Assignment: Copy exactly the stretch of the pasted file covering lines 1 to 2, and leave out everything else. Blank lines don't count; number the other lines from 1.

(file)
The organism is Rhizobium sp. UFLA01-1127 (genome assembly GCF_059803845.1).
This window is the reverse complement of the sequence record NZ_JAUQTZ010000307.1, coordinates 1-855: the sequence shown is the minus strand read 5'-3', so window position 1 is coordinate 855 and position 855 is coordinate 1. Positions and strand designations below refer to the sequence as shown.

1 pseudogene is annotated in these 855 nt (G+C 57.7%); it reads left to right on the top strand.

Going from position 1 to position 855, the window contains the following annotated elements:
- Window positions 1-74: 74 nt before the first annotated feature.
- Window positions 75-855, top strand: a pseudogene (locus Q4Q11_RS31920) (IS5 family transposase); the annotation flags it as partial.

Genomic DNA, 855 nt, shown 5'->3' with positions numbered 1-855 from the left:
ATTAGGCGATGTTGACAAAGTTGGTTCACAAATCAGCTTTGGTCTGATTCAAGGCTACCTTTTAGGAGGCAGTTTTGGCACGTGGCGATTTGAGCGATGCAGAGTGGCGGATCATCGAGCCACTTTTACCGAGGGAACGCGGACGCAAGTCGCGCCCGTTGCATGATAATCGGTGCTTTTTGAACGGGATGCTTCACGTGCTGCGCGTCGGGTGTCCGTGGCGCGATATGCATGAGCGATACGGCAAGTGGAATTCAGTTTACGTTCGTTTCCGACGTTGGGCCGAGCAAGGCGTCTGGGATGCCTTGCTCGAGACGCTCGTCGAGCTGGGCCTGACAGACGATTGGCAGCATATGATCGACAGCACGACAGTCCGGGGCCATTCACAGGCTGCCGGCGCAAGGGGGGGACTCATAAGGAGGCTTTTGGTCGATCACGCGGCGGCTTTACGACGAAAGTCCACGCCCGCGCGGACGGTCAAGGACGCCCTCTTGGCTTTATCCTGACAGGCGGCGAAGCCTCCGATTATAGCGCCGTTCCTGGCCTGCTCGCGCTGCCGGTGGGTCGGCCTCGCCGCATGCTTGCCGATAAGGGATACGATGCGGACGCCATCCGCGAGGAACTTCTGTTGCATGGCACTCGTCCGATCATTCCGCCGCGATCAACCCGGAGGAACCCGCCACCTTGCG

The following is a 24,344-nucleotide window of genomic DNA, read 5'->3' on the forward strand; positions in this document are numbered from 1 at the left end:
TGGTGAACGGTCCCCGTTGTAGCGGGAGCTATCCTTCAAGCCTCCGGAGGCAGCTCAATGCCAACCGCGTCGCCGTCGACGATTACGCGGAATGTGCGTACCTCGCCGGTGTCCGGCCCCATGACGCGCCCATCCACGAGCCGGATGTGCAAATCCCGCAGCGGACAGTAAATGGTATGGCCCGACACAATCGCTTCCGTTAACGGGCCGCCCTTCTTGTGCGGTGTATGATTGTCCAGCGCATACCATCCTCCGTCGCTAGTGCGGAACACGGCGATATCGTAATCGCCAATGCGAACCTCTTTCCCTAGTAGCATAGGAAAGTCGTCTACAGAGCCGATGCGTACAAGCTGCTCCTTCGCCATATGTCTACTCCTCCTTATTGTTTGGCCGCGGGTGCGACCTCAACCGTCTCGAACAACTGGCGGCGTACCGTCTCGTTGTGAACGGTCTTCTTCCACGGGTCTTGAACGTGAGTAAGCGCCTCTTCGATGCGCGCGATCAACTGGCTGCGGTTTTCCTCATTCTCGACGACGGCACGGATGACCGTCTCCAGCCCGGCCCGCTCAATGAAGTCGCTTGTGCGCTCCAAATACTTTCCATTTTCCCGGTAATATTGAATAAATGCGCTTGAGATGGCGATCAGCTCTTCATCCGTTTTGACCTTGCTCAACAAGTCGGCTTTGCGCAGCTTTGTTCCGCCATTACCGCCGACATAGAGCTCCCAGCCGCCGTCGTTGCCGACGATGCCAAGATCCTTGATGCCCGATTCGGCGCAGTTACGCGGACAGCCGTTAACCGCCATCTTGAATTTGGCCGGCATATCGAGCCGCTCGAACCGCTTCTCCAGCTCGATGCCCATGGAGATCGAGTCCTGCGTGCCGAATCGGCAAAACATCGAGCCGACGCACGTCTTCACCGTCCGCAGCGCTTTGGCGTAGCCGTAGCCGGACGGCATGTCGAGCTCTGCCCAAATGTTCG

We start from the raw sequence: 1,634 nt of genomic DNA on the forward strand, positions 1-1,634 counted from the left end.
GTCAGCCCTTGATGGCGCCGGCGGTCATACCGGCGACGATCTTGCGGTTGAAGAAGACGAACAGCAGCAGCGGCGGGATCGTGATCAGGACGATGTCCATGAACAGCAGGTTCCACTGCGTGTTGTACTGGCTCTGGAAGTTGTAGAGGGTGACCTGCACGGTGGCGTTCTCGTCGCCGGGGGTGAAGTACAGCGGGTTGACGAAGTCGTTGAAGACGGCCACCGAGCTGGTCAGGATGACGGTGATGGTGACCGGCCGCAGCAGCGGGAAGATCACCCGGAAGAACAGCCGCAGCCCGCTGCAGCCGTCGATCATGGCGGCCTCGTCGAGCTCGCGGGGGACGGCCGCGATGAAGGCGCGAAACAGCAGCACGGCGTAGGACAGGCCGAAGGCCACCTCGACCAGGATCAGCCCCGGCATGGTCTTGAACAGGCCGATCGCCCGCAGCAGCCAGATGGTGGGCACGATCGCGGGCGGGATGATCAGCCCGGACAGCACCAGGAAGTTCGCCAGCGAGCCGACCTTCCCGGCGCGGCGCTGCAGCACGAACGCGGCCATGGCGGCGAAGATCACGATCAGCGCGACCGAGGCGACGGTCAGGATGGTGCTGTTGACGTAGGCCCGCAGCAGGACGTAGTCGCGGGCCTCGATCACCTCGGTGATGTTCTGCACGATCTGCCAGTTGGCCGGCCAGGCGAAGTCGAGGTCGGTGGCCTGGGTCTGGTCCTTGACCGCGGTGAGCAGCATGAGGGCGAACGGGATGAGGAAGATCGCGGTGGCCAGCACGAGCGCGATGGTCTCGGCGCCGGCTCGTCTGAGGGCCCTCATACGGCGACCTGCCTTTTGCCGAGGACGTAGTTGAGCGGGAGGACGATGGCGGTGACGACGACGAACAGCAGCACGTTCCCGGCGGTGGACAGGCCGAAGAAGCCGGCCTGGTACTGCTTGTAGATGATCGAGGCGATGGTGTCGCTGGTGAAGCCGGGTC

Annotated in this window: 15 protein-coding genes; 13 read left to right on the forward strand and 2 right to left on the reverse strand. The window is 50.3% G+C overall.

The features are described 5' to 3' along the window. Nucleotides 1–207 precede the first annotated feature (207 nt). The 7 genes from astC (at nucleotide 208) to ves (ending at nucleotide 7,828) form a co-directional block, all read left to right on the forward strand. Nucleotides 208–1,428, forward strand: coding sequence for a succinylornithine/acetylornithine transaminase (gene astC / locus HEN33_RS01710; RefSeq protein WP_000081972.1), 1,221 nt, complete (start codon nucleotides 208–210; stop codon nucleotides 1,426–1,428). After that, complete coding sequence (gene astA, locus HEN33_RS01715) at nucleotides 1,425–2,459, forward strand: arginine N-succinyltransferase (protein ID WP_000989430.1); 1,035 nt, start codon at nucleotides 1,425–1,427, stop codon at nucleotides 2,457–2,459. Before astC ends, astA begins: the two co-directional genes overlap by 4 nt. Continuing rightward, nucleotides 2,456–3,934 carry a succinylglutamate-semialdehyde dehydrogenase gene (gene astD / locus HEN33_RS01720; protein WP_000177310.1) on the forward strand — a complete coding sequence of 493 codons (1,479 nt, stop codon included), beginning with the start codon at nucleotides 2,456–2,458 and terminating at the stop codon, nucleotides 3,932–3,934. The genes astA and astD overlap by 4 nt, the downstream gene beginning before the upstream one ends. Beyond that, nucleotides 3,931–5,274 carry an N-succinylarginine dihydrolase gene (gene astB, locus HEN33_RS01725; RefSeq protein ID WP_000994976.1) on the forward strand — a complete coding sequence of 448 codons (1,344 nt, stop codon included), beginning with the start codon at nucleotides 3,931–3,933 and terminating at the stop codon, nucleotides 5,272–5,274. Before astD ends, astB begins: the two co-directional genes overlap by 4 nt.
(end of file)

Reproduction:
The organism is Rhizobium sp. UFLA01-1127 (genome assembly GCF_059803845.1).
This window is the reverse complement of the sequence record NZ_JAUQTZ010000307.1, coordinates 1-855: the sequence shown is the minus strand read 5'-3', so window position 1 is coordinate 855 and position 855 is coordinate 1. Positions and strand designations below refer to the sequence as shown.